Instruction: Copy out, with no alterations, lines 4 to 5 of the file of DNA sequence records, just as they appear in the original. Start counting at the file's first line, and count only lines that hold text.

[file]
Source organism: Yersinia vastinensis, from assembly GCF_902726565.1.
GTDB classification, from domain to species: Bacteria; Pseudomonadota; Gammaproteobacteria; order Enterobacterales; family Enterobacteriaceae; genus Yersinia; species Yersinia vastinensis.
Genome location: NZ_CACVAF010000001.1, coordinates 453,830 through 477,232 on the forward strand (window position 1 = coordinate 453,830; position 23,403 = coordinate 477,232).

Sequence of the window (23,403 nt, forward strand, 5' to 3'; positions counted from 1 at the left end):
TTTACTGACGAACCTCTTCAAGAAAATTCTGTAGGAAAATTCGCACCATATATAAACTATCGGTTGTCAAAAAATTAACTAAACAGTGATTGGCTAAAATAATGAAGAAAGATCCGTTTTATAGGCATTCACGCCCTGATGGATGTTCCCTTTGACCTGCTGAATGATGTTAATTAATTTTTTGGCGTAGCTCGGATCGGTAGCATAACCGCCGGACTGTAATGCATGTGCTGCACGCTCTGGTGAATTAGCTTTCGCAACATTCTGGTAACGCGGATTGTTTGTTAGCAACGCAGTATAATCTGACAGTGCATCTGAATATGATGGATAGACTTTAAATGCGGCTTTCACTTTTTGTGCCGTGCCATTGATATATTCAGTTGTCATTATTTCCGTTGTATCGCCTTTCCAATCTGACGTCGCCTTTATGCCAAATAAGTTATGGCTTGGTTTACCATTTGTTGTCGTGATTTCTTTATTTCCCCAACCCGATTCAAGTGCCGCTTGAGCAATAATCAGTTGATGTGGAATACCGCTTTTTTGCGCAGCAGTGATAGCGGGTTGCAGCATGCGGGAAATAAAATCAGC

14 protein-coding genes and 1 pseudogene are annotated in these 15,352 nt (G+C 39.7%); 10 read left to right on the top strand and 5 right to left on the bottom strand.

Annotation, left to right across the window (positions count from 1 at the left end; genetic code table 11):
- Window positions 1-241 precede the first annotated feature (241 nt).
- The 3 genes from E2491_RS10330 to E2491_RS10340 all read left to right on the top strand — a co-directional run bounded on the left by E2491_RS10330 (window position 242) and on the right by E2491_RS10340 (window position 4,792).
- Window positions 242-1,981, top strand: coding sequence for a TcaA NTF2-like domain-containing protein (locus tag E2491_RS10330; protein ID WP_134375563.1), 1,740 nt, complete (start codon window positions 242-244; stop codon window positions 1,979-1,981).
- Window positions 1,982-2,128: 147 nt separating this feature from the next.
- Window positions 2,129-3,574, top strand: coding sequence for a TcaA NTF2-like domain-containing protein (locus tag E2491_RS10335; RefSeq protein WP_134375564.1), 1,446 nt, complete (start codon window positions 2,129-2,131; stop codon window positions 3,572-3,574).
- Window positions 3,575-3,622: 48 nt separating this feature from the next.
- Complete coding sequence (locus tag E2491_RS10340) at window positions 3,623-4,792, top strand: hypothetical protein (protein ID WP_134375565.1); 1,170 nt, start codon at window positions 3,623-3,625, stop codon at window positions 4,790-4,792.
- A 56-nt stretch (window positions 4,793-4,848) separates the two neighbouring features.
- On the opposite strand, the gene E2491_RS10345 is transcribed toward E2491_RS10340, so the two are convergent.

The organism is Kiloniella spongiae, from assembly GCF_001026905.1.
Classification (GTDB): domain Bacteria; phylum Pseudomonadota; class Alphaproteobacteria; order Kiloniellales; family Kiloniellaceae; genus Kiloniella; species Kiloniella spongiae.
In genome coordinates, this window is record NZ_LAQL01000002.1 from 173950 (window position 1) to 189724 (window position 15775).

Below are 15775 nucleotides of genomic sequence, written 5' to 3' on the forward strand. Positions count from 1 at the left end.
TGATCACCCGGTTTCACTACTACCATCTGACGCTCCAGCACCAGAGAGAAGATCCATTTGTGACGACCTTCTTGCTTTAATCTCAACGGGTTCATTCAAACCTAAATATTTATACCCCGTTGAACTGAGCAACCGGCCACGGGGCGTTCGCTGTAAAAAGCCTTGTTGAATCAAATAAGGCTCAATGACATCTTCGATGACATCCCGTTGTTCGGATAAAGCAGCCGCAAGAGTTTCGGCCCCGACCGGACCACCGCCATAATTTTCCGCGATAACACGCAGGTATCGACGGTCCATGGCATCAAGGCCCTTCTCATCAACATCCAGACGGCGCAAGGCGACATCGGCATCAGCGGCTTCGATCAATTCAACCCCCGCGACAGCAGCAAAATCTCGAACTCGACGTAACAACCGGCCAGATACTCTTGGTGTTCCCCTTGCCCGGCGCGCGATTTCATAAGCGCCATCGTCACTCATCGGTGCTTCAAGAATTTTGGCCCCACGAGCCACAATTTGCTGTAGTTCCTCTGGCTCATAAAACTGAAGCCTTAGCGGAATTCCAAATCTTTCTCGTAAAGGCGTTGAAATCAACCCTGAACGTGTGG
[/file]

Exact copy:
Sequence of the window (23,403 nt, forward strand, 5' to 3'; positions counted from 1 at the left end):
TTTACTGACGAACCTCTTCAAGAAAATTCTGTAGGAAAATTCGCACCATATATAAACTATCGGTTGTCAAAAAATTAACTAAACAGTGATTGGCTAAAATAATGAAGAAAGATCCGTTTTATAGGCATTCACGCCCTGATGGATGTTCCCTTTGACCTGCTGAATGATGTTAATTAATTTTTTGGCGTAGCTCGGATCGGTAGCATAACCGCCGGACTGTAATGCATGTGCTGCACGCTCTGGTGAATTAGCTTTCGCAACATTCTGGTAACGCGGATTGTTTGTTAGCAACGCAGTATAATCTGACAGTGCATCTGAATATGATGGATAGACTTTAAATGCGGCTTTCACTTTTTGTGCCGTGCCATTGATATATTCAGTTGTCATTATTTCCGTTGTATCGCCTTTCCAATCTGACGTCGCCTTTATGCCAAATAAGTTATGGCTTGGTTTACCATTTGTTGTCGTGATTTCTTTATTTCCCCAACCCGATTCAAGTGCCGCTTGAGCAATAATCAGTTGATGTGGAATACCGCTTTTTTGCGCAGCAGTGATAGCGGGTTGCAGCATGCGGGAAATAAAATCAGC